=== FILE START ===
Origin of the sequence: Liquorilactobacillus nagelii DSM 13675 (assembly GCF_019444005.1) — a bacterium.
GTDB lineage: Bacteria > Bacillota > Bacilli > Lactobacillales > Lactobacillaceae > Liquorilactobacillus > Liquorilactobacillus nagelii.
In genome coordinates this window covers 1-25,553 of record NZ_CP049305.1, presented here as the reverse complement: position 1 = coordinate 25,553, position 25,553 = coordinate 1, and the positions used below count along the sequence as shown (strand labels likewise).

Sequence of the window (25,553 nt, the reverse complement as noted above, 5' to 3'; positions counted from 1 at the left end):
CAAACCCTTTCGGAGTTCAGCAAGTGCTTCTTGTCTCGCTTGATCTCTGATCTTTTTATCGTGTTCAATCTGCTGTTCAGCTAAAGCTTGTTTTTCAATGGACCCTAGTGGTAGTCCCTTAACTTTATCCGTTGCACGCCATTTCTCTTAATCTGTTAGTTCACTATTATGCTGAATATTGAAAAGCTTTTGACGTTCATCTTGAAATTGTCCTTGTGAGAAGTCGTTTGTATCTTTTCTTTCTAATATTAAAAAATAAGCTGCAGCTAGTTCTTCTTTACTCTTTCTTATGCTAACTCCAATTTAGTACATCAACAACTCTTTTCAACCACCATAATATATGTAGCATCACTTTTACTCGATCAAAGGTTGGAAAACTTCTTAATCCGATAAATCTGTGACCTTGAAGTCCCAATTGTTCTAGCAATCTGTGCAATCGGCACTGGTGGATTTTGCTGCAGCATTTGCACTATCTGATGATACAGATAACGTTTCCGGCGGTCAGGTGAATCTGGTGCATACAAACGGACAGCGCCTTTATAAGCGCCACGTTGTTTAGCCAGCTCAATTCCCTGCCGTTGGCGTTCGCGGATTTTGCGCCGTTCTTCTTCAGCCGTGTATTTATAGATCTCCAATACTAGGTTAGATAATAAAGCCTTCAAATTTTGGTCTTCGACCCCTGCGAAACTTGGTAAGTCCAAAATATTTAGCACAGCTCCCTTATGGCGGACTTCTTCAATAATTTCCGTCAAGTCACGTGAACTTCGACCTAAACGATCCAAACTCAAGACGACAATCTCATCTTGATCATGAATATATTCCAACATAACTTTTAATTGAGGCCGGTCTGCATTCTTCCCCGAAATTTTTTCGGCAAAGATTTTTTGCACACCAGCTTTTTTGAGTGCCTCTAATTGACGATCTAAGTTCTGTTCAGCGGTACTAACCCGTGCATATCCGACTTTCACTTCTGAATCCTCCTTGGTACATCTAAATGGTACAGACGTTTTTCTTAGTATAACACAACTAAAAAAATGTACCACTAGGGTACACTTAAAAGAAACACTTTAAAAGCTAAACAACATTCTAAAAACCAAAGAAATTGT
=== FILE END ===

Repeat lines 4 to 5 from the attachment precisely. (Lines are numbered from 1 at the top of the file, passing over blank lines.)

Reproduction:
Sequence of the window (25,553 nt, the reverse complement as noted above, 5' to 3'; positions counted from 1 at the left end):
CAAACCCTTTCGGAGTTCAGCAAGTGCTTCTTGTCTCGCTTGATCTCTGATCTTTTTATCGTGTTCAATCTGCTGTTCAGCTAAAGCTTGTTTTTCAATGGACCCTAGTGGTAGTCCCTTAACTTTATCCGTTGCACGCCATTTCTCTTAATCTGTTAGTTCACTATTATGCTGAATATTGAAAAGCTTTTGACGTTCATCTTGAAATTGTCCTTGTGAGAAGTCGTTTGTATCTTTTCTTTCTAATATTAAAAAATAAGCTGCAGCTAGTTCTTCTTTACTCTTTCTTATGCTAACTCCAATTTAGTACATCAACAACTCTTTTCAACCACCATAATATATGTAGCATCACTTTTACTCGATCAAAGGTTGGAAAACTTCTTAATCCGATAAATCTGTGACCTTGAAGTCCCAATTGTTCTAGCAATCTGTGCAATCGGCACTGGTGGATTTTGCTGCAGCATTTGCACTATCTGATGATACAGATAACGTTTCCGGCGGTCAGGTGAATCTGGTGCATACAAACGGACAGCGCCTTTATAAGCGCCACGTTGTTTAGCCAGCTCAATTCCCTGCCGTTGGCGTTCGCGGATTTTGCGCCGTTCTTCTTCAGCCGTGTATTTATAGATCTCCAATACTAGGTTAGATAATAAAGCCTTCAAATTTTGGTCTTCGACCCCTGCGAAACTTGGTAAGTCCAAAATATTTAGCACAGCTCCCTTATGGCGGACTTCTTCAATAATTTCCGTCAAGTCACGTGAACTTCGACCTAAACGATCCAAACTCAAGACGACAATCTCATCTTGATCATGAATATATTCCAACATAACTTTTAATTGAGGCCGGTCTGCATTCTTCCCCGAAATTTTTTCGGCAAAGATTTTTTGCACACCAGCTTTTTTGAGTGCCTCTAATTGACGATCTAAGTTCTGTTCAGCGGTACTAACCCGTGCATATCCGACTTTCACTTCTGAATCCTCCTTGGTACATCTAAATGGTACAGACGTTTTTCTTAGTATAACACAACTAAAAAAATGTACCACTAGGGTACACTTAAAAGAAACACTTTAAAAGCTAAACAACATTCTAAAAACCAAAGAAATTGT